Entrepreneurs are the soldiers in the fight for economic freedom in South Africa, and everything needs to be done to support them.
With these words, Pick * Pay director of transformation, Suzanne Ackerman-Berman, paid homage to 50 South African entrepreneurs who have excelled in the retail giant’s inaugural Boost your Biz competition, which saw more than 540 small-business owners vying to become a national supplier for the chain.
The event, held at Pick * Pay’s head office in Kenilworth last week, was attended by the who’s who of the business community, including retail legend, Raymond Ackerman and Absa managing executive, Doug Walker.
Entrepreneurs from around the country were flown in to share the stories of their businesses with guests. The 50 finalists will now take part in an intensive entrepreneurial training programme before the final selection and listing of the top 25’s products or services in June.
During the six-week training programme, they will get expert advice on financial planning, strategy, mentorship and other aspects of supplying the chain and the retail sector in general.
“The quality of applicants has been phenomenal. We appreciate that small businesses are the lifeblood of our economy, and by giving these start-ups access to training, funding and opportunities to become part of our national supplier network, Pick * Pay is helping to develop a new generation of entrepreneurs,” Ms Ackerman-Berman said.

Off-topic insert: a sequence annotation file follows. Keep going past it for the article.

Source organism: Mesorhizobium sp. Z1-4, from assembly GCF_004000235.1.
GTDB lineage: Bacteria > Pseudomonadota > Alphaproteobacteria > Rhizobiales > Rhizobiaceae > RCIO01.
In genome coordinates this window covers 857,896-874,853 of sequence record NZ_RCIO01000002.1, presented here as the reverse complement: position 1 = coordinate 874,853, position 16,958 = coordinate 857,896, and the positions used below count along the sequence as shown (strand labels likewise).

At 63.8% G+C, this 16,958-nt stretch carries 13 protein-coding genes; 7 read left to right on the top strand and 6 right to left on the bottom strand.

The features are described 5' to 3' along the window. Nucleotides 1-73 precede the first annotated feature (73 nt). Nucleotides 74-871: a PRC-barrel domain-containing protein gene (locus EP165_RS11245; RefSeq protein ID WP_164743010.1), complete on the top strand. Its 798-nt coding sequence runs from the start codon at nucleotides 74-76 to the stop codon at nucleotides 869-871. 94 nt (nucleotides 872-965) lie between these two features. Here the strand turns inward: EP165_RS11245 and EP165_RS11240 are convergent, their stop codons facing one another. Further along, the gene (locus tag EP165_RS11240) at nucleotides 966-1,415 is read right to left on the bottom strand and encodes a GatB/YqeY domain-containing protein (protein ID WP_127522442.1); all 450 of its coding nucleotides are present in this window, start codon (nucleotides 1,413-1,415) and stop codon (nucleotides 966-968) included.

“We want to ensure we create new jobs, teach new skills and share our knowledge and experience with small business owners.”
In his brief address, Mr Ackerman emphasised his daughter’s words, saying entrepreneurs were the foundation on which South Africa’s economic prosperity could be built.
A talk by the founder and director of Magaliesburg-based Tropical Mushrooms, Peter Nyathi, stressed the potential of the country’s entrepreneurs to succeed, provided they put in the work. “As an entrepreneur, you can never sleep. The customer is unforgiving. All they are interested in is a good product, and you have to make sure they receive that. If you don’t deliver, you’re gone. It’s as simple as that,” Mr Nyathi said.
Tropical Mushrooms has gone from strength to strength, having supplied five tons of product a week in 2000 to an astonishing 18 tons a week currently.
Limpopo’s Portia Mngomezulu, founder and director of the Portia M range, explained how she had seen a gap in the local market for products that suited the African skin.
“I noticed that there were all these overseas brands in our shops, but none of them really were suitable for the African skin. My mother-in-law often spoke about how marula oil could be used to treat skin ailments, including stretch marks. So I saw this as an opportunity to start my own skincare company.”
Ms Mngomezulu buys the marula oil from rural women in Limpopo. Her vision is to be a leading household brand in skincare products throughout Africa, using natural ingredients that empower the communities where they are sourced.
One of the more touching moments came during the address by Pondoland Maize Meal founder and director Phil Makabane.
Hailing from the tiny village of Manquzu near Flagstaff in the Eastern Cape, Mr Makabane explained that even in this remote area copies of Mr Ackerman’s books on entrepreneurship were available to readers.
“I want to thank you, our father, our mentor, for what you have done,” he said, bending down from the stage to embrace Mr Ackerman.
Mr Makabane’s business has been supplying maize meal and animal feed exclusively to Boxer and Pick * Pay stores since April 2014.